A U.S. Peace Plan?

(Jerusalem Post) Barry Rubin - The assumption on which the 1990s Oslo peace process was based is precisely the same as President Obama's premise as outlined in his May 19 State Department speech: The Palestinians are eager to get a state of their own; consequently they are willing to make concessions, they will live up to their commitments, and international security guarantees can be relied upon as a fail-safe. Palestinians eager? They aren't eager. Many Palestinian leaders frequently say that it is worth decades of not getting a state and continuing to fight in order to get everything in the end. They also say the current generation has no right to close the door to total victory and Israel's destruction by future generations. They mistakenly believe time is on their side. Consequently are they willing to make concessions? Neither Palestinian public opinion nor the political balance of forces allows for the more moderate sector of the leadership (which is very small) to make the needed concessions and compromises. They will live up to their commitments? Systematically stopping and punishing terrorism? No. Preparing their people for peace? No. Ending incitement against Israel? No. Refraining from violence? No. International guarantees? Worthless. There is a long list of examples, including most recently the failure to stop Hizbullah's return to southern Lebanon and the end to Syrian-Iranian arms smuggling to the group, as pledged by the U.S. and UN after 2006. The writer is director of the Global Research in International Affairs (GLORIA) Center at IDC Herzliya.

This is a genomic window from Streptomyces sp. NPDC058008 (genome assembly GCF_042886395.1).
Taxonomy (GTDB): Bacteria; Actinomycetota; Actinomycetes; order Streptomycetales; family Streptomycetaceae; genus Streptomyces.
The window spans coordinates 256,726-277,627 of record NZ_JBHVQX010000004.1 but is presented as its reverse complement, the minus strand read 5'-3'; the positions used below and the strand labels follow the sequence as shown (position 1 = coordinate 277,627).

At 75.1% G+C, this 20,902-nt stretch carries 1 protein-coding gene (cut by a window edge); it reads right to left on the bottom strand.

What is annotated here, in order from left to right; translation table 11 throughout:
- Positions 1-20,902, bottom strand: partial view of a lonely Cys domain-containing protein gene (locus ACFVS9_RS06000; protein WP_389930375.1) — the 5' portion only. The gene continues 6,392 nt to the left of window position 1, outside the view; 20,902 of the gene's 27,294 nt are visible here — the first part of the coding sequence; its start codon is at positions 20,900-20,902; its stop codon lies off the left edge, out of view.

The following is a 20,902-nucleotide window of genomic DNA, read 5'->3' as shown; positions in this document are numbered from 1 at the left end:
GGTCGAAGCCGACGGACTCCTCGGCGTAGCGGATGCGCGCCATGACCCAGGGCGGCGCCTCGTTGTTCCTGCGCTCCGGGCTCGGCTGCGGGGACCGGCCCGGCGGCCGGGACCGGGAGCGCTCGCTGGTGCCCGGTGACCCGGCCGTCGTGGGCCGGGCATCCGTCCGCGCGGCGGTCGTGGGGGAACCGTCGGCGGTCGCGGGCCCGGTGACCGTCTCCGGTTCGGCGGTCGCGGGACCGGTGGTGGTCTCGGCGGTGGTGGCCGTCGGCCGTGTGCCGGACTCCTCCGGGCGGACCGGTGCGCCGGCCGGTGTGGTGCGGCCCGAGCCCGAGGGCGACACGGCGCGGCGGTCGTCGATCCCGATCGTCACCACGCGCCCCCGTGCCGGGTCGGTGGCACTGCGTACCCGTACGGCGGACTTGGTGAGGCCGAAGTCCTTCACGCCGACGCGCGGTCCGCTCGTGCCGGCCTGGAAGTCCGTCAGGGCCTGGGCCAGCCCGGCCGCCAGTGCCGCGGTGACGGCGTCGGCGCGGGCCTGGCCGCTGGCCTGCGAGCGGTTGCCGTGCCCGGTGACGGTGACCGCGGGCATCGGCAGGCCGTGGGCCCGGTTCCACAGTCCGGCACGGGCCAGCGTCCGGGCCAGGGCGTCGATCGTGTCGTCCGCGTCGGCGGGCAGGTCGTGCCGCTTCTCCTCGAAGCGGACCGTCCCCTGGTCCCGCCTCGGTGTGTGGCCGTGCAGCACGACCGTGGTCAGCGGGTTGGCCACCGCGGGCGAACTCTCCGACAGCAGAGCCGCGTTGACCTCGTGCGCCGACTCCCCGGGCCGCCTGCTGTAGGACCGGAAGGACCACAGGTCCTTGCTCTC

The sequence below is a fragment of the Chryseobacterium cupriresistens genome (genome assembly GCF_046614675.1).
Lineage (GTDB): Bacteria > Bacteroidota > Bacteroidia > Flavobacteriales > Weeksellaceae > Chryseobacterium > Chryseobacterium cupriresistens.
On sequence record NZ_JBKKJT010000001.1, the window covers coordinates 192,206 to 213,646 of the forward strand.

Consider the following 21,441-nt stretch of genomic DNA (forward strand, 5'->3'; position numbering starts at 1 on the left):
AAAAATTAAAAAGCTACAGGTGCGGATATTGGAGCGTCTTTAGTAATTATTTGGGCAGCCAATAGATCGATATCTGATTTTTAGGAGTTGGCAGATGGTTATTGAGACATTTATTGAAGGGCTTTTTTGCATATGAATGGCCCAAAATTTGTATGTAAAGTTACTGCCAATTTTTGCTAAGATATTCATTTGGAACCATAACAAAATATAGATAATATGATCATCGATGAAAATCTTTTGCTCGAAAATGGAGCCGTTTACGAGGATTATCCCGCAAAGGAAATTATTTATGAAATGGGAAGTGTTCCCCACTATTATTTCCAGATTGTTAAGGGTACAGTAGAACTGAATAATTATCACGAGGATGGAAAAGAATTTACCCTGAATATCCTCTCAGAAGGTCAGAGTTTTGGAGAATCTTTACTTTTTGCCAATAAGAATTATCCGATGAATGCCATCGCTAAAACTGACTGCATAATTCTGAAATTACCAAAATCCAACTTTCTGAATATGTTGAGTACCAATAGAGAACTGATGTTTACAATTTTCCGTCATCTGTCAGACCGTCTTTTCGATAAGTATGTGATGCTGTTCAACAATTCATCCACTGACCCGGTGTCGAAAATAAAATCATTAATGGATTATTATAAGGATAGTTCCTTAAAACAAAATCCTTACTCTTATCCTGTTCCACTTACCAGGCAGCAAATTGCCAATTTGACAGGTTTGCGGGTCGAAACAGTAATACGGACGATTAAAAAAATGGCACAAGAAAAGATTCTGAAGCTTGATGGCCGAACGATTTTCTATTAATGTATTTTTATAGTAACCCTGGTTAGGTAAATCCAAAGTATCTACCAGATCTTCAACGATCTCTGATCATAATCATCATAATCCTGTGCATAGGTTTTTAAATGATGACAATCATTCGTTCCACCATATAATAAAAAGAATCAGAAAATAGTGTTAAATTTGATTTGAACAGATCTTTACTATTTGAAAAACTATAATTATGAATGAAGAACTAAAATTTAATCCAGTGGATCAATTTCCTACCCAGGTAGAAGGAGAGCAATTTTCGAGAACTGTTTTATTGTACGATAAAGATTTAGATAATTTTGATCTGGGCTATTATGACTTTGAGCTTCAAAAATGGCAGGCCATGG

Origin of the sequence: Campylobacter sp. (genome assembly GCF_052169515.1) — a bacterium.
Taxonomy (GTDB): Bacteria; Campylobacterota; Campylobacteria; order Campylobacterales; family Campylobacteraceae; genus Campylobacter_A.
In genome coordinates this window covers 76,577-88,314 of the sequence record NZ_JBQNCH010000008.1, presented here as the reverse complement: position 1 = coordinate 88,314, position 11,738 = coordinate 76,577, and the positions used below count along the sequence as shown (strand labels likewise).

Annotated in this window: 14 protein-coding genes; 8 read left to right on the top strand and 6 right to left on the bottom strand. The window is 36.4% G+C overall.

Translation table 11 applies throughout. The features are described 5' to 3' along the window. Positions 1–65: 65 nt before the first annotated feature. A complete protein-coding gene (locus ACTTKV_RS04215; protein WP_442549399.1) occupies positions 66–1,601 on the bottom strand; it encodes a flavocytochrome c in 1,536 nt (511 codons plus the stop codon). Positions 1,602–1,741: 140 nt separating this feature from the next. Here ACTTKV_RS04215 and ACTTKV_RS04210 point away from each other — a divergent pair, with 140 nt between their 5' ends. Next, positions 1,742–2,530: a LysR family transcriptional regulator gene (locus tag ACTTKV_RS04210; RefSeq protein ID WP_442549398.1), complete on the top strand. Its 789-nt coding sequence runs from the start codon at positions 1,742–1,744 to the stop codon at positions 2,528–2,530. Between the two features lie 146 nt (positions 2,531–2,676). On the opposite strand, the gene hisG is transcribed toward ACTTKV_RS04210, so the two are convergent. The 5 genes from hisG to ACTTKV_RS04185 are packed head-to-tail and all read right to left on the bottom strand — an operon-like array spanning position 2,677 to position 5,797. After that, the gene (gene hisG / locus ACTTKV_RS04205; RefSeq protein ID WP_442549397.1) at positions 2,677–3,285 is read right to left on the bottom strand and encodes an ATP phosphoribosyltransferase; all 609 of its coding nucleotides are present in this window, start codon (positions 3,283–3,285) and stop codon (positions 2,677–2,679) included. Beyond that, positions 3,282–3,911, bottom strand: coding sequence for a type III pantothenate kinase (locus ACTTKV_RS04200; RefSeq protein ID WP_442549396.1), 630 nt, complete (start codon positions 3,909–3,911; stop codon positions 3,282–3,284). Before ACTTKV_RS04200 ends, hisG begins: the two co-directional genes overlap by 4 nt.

2011-07-06 00:00:00

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